Monday, 5 March 2018

Risk Assurance: The Challenge Ahead


I wrote about risk assurance a while ago (here). More recently, I have had a chance to talk with a few people in banking and consulting about it, and to reflect further on the subject.

By way of background, my working definition of risk assurance is a structured activity undertaken by the risk function (second line) which is aimed at evidencing that risk management is embedded in the business. Feel free to comment on this definition.

The important thing about risk assurance is that it matters because it contributes to shifting (or to maintaining, if you wish) the appropriate risk culture in the business. What do I mean by this? I hope we can all agree that the appropriate risk culture in financial services is one that includes the following:
  • the business takes into account risks in decision making and can evidence that, including compliance with regulatory requirements; and
  • the risk function provides the parameters for taking into account risk in decision making (risk appetite framework, stress testing, etc) and aggregate risks.
Truly achieving that is a challenging journey that takes time. Many insurers and banks started the risk management journey as a result of regulatory requirements—Solvency 2 or Basel. In practice, this has meant that sometimes risk functions have taken up activities like approvals that belong to business functions. Risk assurance will generate evidence about how risk management operates in practice. It will also help to shift the focus of the risk function—and, in turn, the business—in the appropriate direction.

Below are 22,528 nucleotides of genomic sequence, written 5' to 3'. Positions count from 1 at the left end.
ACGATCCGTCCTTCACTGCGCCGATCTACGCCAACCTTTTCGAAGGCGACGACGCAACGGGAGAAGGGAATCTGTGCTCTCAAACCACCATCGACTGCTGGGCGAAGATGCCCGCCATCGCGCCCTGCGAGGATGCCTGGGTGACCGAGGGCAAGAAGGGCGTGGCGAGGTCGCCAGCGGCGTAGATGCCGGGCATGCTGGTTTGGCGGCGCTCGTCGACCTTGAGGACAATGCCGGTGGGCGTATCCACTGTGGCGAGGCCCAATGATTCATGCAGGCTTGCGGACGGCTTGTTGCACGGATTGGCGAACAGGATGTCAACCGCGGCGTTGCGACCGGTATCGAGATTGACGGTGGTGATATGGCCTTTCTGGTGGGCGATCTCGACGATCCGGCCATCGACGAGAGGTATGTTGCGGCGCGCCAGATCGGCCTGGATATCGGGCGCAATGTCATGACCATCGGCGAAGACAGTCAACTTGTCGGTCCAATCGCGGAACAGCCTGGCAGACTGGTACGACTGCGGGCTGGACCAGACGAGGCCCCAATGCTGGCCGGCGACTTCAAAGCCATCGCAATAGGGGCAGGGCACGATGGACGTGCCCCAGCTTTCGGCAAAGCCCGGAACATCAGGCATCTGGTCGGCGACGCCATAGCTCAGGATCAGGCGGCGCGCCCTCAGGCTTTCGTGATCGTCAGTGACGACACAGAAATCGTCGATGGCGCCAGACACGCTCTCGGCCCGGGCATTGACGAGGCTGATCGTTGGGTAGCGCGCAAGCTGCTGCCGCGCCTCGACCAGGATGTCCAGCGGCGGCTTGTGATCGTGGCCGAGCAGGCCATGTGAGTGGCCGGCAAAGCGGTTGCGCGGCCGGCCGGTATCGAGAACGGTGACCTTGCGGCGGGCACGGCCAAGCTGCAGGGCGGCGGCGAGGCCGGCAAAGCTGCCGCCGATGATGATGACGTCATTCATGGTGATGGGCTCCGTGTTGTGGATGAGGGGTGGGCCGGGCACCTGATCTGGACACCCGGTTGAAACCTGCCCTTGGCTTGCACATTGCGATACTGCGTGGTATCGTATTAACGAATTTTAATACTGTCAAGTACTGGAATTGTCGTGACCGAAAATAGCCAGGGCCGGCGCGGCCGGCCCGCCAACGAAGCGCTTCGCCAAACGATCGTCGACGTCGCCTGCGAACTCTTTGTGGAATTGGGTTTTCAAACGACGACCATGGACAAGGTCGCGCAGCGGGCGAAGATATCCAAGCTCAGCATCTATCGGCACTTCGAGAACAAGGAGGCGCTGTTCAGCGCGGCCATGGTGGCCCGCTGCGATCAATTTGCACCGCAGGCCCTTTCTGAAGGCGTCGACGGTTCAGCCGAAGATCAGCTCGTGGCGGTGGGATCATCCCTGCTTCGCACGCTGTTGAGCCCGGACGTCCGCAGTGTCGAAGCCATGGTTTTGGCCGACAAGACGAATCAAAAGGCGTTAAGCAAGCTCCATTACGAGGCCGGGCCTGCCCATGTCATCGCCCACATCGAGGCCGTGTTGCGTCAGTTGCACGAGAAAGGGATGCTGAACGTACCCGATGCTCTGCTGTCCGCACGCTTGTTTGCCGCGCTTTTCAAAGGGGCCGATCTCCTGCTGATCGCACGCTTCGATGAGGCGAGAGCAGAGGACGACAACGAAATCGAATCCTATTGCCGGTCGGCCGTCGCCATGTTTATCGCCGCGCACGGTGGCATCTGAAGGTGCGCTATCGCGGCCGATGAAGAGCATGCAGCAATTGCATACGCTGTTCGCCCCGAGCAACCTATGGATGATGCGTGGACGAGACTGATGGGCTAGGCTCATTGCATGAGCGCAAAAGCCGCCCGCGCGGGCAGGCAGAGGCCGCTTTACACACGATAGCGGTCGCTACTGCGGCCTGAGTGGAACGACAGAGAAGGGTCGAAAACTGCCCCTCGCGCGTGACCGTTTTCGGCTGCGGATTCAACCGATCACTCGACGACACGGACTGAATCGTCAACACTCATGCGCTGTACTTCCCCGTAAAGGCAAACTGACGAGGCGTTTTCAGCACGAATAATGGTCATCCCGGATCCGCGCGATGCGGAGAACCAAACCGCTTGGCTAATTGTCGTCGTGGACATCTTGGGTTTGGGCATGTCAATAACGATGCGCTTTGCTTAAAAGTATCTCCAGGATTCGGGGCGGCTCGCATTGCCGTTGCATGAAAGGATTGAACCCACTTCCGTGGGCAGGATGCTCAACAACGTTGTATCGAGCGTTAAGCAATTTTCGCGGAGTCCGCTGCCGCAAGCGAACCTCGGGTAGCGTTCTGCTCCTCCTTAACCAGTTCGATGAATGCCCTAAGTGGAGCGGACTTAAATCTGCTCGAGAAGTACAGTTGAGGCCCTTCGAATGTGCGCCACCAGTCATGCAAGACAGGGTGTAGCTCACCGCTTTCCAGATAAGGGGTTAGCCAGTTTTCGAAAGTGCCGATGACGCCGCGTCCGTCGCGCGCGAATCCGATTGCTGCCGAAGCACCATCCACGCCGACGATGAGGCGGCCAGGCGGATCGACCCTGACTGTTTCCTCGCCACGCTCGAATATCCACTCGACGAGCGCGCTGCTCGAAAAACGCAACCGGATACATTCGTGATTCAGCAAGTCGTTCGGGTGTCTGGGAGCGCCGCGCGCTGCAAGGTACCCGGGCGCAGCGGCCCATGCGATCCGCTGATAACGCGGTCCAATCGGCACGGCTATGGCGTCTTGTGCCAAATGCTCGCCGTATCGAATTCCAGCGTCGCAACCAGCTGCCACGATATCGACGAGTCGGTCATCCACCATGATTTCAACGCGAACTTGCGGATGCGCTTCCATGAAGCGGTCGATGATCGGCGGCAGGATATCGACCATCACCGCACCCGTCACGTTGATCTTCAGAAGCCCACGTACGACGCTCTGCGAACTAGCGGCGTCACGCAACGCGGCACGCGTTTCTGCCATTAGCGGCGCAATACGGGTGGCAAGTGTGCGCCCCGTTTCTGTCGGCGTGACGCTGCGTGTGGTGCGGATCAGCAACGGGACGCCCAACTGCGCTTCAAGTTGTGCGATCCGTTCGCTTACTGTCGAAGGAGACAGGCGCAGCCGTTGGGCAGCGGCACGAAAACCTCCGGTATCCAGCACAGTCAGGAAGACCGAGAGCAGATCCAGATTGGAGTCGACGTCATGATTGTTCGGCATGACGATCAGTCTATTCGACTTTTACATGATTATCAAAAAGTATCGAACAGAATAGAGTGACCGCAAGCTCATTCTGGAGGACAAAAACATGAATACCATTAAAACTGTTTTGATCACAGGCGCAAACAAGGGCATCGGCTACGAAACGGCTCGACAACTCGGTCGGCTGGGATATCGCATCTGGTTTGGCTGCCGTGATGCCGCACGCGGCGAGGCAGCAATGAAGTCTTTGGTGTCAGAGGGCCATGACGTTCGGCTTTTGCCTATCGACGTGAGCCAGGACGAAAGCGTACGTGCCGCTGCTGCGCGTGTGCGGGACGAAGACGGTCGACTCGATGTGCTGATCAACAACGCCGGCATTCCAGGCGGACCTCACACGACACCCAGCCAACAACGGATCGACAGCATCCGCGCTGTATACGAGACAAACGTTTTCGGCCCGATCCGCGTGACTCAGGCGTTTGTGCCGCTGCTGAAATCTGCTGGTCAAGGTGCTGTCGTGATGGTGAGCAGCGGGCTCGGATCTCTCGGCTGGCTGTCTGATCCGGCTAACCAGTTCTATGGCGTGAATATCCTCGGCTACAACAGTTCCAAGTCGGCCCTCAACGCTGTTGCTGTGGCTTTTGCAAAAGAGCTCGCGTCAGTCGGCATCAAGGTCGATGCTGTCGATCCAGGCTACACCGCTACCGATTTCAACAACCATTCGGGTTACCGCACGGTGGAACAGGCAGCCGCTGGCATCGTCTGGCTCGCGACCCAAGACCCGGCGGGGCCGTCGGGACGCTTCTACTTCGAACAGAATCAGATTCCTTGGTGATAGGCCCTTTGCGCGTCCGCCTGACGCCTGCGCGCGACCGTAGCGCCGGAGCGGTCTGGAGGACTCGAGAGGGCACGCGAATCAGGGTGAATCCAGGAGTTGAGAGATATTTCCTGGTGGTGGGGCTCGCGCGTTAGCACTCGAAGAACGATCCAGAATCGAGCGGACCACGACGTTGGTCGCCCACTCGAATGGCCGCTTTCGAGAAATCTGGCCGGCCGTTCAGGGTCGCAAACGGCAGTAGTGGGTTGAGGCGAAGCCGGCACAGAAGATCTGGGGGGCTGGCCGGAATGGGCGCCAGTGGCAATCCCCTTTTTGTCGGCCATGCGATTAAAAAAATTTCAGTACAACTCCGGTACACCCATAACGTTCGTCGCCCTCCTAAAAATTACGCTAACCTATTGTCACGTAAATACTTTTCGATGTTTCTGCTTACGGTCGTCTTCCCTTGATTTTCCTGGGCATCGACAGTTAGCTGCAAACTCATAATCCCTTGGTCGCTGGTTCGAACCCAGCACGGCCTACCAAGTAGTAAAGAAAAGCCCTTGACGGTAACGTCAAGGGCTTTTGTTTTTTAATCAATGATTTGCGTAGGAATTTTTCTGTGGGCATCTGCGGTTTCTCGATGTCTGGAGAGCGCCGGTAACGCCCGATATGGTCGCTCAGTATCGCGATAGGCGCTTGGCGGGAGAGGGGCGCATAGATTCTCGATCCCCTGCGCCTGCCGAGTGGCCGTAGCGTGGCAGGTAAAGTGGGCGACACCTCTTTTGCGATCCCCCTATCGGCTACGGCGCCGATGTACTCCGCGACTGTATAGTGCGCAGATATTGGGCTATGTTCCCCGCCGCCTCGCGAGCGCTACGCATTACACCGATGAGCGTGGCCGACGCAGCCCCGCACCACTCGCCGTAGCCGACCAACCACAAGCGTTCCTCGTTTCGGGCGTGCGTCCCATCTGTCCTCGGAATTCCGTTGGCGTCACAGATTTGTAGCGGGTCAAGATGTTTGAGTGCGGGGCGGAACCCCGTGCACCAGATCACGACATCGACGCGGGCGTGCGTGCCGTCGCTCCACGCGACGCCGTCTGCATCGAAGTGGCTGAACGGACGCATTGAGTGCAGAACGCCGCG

I have worked with a number of clients to implement programmes of risk assurance. Interestingly, these engagements have turned out to be rather different because they must reflect the starting point for the business. In one case, the risk function was well resourced, and the focus was planning. In another case, the focus was a combination of up-skilling and evidencing through pilot risk reviews that the activity can add value.

Leaving aside the considerations associated with implementation, it is important that there be a shared perspective about the overall aim of risk assurance, i.e. ‘integrated assurance’. This reflects two simple observations:
  • internal audit functions already provide assurance about the overall control environment;
  • from a Board perspective, assurance is assurance, regardless of which team/line of defence provides it.
In other words, the aim would be to develop a risk-based assurance plan which covers deliverables by 2LOD and 3LOD in such a way that the Board can understand where independent assurance has been provided.

I would be interested to hear your thoughts.


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